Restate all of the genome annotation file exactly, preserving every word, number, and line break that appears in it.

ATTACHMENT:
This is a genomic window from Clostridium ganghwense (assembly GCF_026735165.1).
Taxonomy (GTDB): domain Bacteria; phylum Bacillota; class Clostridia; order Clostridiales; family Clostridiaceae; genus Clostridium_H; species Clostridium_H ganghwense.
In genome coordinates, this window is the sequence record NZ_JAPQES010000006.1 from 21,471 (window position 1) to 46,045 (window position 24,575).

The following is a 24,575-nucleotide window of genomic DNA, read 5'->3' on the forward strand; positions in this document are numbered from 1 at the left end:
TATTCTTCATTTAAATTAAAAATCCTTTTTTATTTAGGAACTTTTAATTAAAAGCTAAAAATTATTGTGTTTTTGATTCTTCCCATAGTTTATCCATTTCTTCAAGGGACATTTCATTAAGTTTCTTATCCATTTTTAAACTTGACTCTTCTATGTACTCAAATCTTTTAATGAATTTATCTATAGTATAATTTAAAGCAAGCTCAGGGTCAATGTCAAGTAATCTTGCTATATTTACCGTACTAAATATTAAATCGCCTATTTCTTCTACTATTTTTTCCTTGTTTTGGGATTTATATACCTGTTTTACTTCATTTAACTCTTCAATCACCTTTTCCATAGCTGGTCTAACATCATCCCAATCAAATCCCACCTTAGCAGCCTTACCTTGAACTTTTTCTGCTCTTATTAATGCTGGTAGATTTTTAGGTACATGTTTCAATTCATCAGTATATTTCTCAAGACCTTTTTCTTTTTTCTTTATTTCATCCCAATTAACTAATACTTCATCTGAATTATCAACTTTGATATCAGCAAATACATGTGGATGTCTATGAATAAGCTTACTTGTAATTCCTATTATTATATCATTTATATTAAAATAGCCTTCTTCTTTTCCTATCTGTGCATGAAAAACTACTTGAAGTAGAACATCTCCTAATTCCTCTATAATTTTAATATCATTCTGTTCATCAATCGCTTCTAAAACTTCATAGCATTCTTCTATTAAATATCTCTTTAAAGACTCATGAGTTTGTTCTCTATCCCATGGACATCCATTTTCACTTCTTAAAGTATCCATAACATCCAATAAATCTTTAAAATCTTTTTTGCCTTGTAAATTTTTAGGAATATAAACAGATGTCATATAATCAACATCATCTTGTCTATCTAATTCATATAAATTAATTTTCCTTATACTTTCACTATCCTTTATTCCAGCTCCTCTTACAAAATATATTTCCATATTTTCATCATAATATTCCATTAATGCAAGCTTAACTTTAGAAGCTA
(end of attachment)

This is a genomic window from Clostridium ganghwense (assembly GCF_026735165.1).
Taxonomy (GTDB): domain Bacteria; phylum Bacillota; class Clostridia; order Clostridiales; family Clostridiaceae; genus Clostridium_H; species Clostridium_H ganghwense.
In genome coordinates, this window is the sequence record NZ_JAPQES010000006.1 from 21,471 (window position 1) to 46,045 (window position 24,575).

The following is a 24,575-nucleotide window of genomic DNA, read 5'->3' on the forward strand; positions in this document are numbered from 1 at the left end:
TATTCTTCATTTAAATTAAAAATCCTTTTTTATTTAGGAACTTTTAATTAAAAGCTAAAAATTATTGTGTTTTTGATTCTTCCCATAGTTTATCCATTTCTTCAAGGGACATTTCATTAAGTTTCTTATCCATTTTTAAACTTGACTCTTCTATGTACTCAAATCTTTTAATGAATTTATCTATAGTATAATTTAAAGCAAGCTCAGGGTCAATGTCAAGTAATCTTGCTATATTTACCGTACTAAATATTAAATCGCCTATTTCTTCTACTATTTTTTCCTTGTTTTGGGATTTATATACCTGTTTTACTTCATTTAACTCTTCAATCACCTTTTCCATAGCTGGTCTAACATCATCCCAATCAAATCCCACCTTAGCAGCCTTACCTTGAACTTTTTCTGCTCTTATTAATGCTGGTAGATTTTTAGGTACATGTTTCAATTCATCAGTATATTTCTCAAGACCTTTTTCTTTTTTCTTTATTTCATCCCAATTAACTAATACTTCATCTGAATTATCAACTTTGATATCAGCAAATACATGTGGATGTCTATGAATAAGCTTACTTGTAATTCCTATTATTATATCATTTATATTAAAATAGCCTTCTTCTTTTCCTATCTGTGCATGAAAAACTACTTGAAGTAGAACATCTCCTAATTCCTCTATAATTTTAATATCATTCTGTTCATCAATCGCTTCTAAAACTTCATAGCATTCTTCTATTAAATATCTCTTTAAAGACTCATGAGTTTGTTCTCTATCCCATGGACATCCATTTTCACTTCTTAAAGTATCCATAACATCCAATAAATCTTTAAAATCTTTTTTGCCTTGTAAATTTTTAGGAATATAAACAGATGTCATATAATCAACATCATCTTGTCTATCTAATTCATATAAATTAATTTTCCTTATACTTTCACTATCCTTTATTCCAGCTCCTCTTACAAAATATATTTCCATATTTTCATCATAATATTCCATTAATGCAAGCTTAACTTTAGAAGCTA